La Roux, As you were looking in the two counties there in San Francisco and making new connections with a lot of new organizations, how are you breaking that open? Can you operationalize three things people could do to break out of the habit of repeating grants to the same orgs and expecting different outcomes? 

La Roux: I will cold email, I will ask for recommendations, and I will also show up. Being present to me in community is something that I value. It’s part of that authentic community engagement. 

Sulma: In Hawaii, we are only one and a half million, and we are so connected network and relationship wise, so I didn’t cold call folks. I either knew them or had a colleague who had a good relationship and put us in touch so there’s trust transference there. I put the burden on myself to meet the organizations and learn what they’re doing. I haven’t run any RFPs, or asked organizations to provide anything in writing, it’s me asking particular questions to learn about what they’re most excited about and what their challenges are. 

Are we making headway on achieving health equity? What do you want to see really happen in the next year or five years? Are we better off than we were 10 years ago?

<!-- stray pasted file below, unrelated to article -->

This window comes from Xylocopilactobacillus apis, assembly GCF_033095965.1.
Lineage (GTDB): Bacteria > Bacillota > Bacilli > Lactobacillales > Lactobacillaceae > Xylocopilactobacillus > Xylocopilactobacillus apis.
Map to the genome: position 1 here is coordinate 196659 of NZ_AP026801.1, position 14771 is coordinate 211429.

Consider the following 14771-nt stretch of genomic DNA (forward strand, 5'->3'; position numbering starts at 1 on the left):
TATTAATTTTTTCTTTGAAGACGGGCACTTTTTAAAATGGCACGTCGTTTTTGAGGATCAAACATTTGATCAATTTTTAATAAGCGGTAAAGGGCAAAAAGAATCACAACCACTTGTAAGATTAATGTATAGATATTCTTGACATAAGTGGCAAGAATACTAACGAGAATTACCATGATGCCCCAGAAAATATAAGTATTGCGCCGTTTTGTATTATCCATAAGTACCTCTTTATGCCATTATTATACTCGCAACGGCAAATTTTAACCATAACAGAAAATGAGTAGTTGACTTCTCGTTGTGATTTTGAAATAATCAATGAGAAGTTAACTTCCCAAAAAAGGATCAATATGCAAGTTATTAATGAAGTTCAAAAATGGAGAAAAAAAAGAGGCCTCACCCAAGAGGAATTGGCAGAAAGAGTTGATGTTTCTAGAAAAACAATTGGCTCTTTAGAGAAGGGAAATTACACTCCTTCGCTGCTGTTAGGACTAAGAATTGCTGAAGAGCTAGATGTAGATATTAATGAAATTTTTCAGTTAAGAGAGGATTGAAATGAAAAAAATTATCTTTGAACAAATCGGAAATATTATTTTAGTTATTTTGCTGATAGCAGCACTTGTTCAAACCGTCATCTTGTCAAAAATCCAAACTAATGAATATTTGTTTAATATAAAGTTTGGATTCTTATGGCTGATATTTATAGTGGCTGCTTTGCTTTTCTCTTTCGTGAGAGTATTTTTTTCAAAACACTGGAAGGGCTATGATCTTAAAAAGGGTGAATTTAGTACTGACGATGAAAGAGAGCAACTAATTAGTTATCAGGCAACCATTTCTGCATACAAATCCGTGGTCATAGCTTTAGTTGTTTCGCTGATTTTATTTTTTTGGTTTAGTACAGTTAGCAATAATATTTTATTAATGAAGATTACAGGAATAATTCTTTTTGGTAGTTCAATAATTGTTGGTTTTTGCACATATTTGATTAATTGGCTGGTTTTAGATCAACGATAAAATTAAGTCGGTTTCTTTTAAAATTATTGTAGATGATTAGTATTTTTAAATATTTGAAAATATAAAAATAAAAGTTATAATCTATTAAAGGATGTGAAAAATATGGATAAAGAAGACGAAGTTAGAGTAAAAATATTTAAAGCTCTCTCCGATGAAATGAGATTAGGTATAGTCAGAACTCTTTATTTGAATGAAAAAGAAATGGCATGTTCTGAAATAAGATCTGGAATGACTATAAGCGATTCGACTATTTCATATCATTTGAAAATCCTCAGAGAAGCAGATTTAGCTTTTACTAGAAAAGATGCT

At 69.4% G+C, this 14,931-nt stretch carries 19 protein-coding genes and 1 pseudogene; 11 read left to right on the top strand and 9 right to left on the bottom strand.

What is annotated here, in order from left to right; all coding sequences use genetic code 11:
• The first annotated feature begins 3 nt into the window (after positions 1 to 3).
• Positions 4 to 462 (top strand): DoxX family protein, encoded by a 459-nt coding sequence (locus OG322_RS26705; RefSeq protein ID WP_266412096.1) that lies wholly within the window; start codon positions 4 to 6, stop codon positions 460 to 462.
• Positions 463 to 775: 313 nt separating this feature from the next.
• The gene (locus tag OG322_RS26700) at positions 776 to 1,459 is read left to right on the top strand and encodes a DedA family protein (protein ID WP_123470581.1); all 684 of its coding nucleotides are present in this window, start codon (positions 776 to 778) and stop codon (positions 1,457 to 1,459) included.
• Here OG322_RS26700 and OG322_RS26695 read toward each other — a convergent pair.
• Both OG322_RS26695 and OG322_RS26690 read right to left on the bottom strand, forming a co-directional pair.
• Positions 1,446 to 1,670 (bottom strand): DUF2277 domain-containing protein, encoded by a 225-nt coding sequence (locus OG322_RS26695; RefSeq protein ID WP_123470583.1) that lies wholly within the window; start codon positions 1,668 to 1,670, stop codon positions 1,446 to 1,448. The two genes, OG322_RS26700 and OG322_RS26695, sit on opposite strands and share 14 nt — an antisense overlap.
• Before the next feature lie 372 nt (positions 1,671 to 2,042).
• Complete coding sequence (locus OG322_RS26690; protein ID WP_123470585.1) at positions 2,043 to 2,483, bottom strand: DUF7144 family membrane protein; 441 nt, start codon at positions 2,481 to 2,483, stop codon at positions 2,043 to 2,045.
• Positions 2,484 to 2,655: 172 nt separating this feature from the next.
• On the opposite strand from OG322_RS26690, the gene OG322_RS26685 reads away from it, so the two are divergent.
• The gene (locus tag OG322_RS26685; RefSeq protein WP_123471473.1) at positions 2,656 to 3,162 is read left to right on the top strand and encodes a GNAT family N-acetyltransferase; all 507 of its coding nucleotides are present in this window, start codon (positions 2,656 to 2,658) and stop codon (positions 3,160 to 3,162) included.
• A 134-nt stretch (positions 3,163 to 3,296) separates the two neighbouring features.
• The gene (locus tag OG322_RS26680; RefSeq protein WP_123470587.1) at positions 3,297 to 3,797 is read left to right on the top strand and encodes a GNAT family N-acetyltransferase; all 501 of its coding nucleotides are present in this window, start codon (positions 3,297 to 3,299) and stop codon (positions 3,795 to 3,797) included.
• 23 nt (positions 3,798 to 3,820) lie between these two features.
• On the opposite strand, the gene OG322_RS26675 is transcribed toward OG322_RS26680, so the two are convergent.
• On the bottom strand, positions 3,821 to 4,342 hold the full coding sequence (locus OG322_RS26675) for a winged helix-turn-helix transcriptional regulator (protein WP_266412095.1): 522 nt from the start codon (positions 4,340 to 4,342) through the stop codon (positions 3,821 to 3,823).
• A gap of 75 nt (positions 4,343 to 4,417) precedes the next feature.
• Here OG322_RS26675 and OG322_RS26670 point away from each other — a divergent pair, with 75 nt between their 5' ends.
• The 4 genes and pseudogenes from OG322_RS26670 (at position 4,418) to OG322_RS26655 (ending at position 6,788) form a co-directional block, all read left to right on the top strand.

Dan: I am excited about possibilities in California and policy. There’s a thing called CalAIM advancing and improving Medi-Cal. It’s a top to bottom transformation of the Medicaid system in California that has been multiple years in the works and has multiple billions of dollars behind it. We’re working with health systems and organizations and providing social services. It’s an opportunity for our involvement to go much further and be amplified in the context of a massive upheaval and shift in how healthcare delivery is paid for across California.